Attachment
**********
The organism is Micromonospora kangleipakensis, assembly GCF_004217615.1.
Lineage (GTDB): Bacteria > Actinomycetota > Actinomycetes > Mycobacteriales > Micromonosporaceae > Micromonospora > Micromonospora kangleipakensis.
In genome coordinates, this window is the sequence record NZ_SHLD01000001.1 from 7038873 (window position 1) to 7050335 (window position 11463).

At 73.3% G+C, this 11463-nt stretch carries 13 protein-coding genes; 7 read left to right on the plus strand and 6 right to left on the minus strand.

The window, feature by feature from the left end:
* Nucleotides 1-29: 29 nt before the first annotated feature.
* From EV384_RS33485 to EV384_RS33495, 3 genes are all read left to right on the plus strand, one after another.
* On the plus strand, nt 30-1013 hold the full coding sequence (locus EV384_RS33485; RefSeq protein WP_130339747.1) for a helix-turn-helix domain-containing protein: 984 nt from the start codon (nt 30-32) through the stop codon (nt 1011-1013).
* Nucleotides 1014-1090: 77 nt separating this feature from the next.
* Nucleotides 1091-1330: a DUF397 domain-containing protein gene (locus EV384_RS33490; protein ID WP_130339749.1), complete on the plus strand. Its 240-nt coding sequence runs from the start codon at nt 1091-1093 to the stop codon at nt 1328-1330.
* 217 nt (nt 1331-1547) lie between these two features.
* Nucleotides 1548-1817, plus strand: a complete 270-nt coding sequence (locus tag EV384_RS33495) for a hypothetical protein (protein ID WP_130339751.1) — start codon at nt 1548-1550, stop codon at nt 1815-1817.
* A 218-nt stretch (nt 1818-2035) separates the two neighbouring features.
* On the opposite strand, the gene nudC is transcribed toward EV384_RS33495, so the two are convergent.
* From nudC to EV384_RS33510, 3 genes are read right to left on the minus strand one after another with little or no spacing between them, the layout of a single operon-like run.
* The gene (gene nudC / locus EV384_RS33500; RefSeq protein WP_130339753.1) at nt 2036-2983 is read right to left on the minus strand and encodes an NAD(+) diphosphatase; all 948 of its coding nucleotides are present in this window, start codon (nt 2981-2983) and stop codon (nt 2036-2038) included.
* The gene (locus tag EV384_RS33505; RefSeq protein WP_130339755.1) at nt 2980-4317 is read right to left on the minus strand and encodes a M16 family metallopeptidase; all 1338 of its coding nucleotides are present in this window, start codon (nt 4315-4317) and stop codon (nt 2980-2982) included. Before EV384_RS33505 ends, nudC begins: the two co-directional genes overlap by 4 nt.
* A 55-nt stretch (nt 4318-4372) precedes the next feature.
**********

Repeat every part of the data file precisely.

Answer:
The organism is Micromonospora kangleipakensis, assembly GCF_004217615.1.
Lineage (GTDB): Bacteria > Actinomycetota > Actinomycetes > Mycobacteriales > Micromonosporaceae > Micromonospora > Micromonospora kangleipakensis.
In genome coordinates, this window is the sequence record NZ_SHLD01000001.1 from 7038873 (window position 1) to 7050335 (window position 11463).

At 73.3% G+C, this 11463-nt stretch carries 13 protein-coding genes; 7 read left to right on the plus strand and 6 right to left on the minus strand.

The window, feature by feature from the left end:
* Nucleotides 1-29: 29 nt before the first annotated feature.
* From EV384_RS33485 to EV384_RS33495, 3 genes are all read left to right on the plus strand, one after another.
* On the plus strand, nt 30-1013 hold the full coding sequence (locus EV384_RS33485; RefSeq protein WP_130339747.1) for a helix-turn-helix domain-containing protein: 984 nt from the start codon (nt 30-32) through the stop codon (nt 1011-1013).
* Nucleotides 1014-1090: 77 nt separating this feature from the next.
* Nucleotides 1091-1330: a DUF397 domain-containing protein gene (locus EV384_RS33490; protein ID WP_130339749.1), complete on the plus strand. Its 240-nt coding sequence runs from the start codon at nt 1091-1093 to the stop codon at nt 1328-1330.
* 217 nt (nt 1331-1547) lie between these two features.
* Nucleotides 1548-1817, plus strand: a complete 270-nt coding sequence (locus tag EV384_RS33495) for a hypothetical protein (protein ID WP_130339751.1) — start codon at nt 1548-1550, stop codon at nt 1815-1817.
* A 218-nt stretch (nt 1818-2035) separates the two neighbouring features.
* On the opposite strand, the gene nudC is transcribed toward EV384_RS33495, so the two are convergent.
* From nudC to EV384_RS33510, 3 genes are read right to left on the minus strand one after another with little or no spacing between them, the layout of a single operon-like run.
* The gene (gene nudC / locus EV384_RS33500; RefSeq protein WP_130339753.1) at nt 2036-2983 is read right to left on the minus strand and encodes an NAD(+) diphosphatase; all 948 of its coding nucleotides are present in this window, start codon (nt 2981-2983) and stop codon (nt 2036-2038) included.
* The gene (locus tag EV384_RS33505; RefSeq protein WP_130339755.1) at nt 2980-4317 is read right to left on the minus strand and encodes a M16 family metallopeptidase; all 1338 of its coding nucleotides are present in this window, start codon (nt 4315-4317) and stop codon (nt 2980-2982) included. Before EV384_RS33505 ends, nudC begins: the two co-directional genes overlap by 4 nt.
* A 55-nt stretch (nt 4318-4372) precedes the next feature.